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Fig. 1.7 The fascial matrix of the lower leg (of a rat), showing the
histological continuity among synergistic and even antagonistic
muscles. This 3-D reconstruction, using three frozen sections of
the anterior and lateral crural compartments, enhances the
connective tissue structures within each section. The smallest
divisions are the endomysial fibers which surround each muscle
fiber. The 'divisions' between these muscles - so sharp in our
anatomy texts - are only barely discernable. (Used with kind
permission from Prof. Peter Huijing, Ph.D., Faculteit
Bewegingswetenschappen, Vrije Universiteit Amsterdam.)
cells, fat cells, and osteocytes among others - it is the
fibroblasts and their close relatives that produce most of
the fibrous and interfibrillar elements of such startling
and utilitarian variety. It is to the nature of these intercel-
lular elements that we now turn our attention.
The dramatis personae of the connective tissue ele-
ments is a short list, given that we are not going to
explore the chemistry of its many minor variations.
There are three basic types of fibers: collagen, elastin,
and reticulin (Fig. 1.8). Reticulin is a very fine fiber, a
kind of immature collagen that predominates in the
embryo but is largely replaced by collagen in the adult.
Elastin, as its name implies, is employed in areas such
as the ear, skin, or particular ligaments where elasticity
is required. Collagen, by far the most common protein
in the body, predominates in the fascial net, and is
readily seen - indeed, unavoidable - in any dissection
or even any cut of meat. There are around 20 types of
collagen fiber, but the distinctions need not concern us
here, and Type 1 is by far the most ubiquitous in the
structures under discussion. These fibers are composed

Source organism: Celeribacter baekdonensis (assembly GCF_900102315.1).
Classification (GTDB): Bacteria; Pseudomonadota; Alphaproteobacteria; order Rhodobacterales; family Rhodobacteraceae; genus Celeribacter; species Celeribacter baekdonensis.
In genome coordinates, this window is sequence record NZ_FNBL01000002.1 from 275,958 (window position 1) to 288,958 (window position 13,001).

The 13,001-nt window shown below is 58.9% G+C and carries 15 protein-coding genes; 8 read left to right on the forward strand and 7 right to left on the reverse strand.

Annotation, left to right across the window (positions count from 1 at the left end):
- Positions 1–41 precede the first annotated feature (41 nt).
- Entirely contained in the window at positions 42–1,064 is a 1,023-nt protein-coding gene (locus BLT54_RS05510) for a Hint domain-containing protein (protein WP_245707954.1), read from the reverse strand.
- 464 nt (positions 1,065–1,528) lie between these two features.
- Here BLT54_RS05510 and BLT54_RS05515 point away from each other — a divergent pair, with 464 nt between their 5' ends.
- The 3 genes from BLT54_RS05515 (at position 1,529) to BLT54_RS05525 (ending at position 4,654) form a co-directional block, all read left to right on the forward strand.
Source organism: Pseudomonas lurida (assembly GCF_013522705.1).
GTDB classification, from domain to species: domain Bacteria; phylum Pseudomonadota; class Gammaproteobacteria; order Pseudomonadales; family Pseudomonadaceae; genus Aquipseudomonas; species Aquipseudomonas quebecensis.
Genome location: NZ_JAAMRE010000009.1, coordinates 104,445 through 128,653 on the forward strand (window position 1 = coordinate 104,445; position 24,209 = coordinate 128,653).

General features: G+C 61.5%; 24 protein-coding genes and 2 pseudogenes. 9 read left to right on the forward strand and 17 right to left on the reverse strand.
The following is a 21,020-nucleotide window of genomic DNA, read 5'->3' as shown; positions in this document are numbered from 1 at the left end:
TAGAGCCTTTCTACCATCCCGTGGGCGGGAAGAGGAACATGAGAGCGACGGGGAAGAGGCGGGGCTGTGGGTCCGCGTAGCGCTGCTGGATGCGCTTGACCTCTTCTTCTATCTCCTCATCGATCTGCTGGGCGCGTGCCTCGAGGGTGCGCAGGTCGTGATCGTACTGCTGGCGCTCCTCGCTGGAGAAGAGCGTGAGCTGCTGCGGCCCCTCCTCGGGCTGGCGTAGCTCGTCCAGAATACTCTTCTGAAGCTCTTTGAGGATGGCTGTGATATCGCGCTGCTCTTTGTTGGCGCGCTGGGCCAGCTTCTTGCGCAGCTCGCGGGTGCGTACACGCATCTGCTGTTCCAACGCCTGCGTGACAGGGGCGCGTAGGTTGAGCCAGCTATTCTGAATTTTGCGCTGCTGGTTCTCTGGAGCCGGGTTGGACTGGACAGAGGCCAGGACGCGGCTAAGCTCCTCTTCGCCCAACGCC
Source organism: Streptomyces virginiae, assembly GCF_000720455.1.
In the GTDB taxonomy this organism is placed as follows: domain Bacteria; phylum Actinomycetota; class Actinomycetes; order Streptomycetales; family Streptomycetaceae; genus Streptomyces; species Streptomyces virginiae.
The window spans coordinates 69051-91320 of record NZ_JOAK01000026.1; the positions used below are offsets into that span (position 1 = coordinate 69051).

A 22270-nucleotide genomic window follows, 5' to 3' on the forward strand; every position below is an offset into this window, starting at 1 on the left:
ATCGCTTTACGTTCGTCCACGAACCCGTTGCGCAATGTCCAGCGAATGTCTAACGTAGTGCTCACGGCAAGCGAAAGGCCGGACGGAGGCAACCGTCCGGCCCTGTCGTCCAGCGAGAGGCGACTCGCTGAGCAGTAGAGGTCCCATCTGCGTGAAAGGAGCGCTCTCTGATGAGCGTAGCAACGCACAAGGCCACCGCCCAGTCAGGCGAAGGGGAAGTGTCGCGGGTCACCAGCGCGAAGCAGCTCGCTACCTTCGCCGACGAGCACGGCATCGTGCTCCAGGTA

of amino acids that are assembled like Lego® in the
endoplasmic reticulum and Golgi complex of the fibro-
blast and then extruded into the intercellular space,
where they form spontaneously (under conditions
described below) into a variety of arrays. That the trans-
parent cornea of the eye, the strong tendons of the foot,
the spongy tissue of the lung, and the delicate mem-
branes surrounding the brain are all made out of colla-
gen tells us something about its utilitarian variety.
Fig. 1.6 A section of the thigh, derived from the National Library
of Medicine's Visible Human Project by Jeffrey Linn. The more
familiar view in (A) includes muscle and epimysial fascia (but not
the fat and areolar layers shown in Fig. 1.24). The view in (B)
gives us the first glimpse into what the fascial system would look
like if that system alone were abstracted from the body as a
whole. (Reproduced from US National Library of Medicine's Visible
Human Data® Project, with kind permission.)
separating ones. It binds every cell in the body to its
neighbors and even connects, as we shall see, the inner
network of each cell to the mechanical state of the entire
body. Physiologically, according to Snyder, 1 3 it also 'con-
nects the numerous branches of medicine'.
Part of its connecting nature may lie in its ability to
store and communicate information across the entire
body. Each change in pressure (and accompanying
tension) on the ECM causes the liquid crystal semicon-
ducting lattice of the wet collagen and other proteins to
generate bioelectric signals that precisely mirror the
original mechanical information. 1 4 The perineural
system, according to Becker, is an ancient and important
parallel to the more modern conduction along nerve
membranes. 1 5
Although there are a number of different cells within
the connective tissue system - red blood cells, white
blood cells, fibroblasts, mast cells, glial cells, pigment
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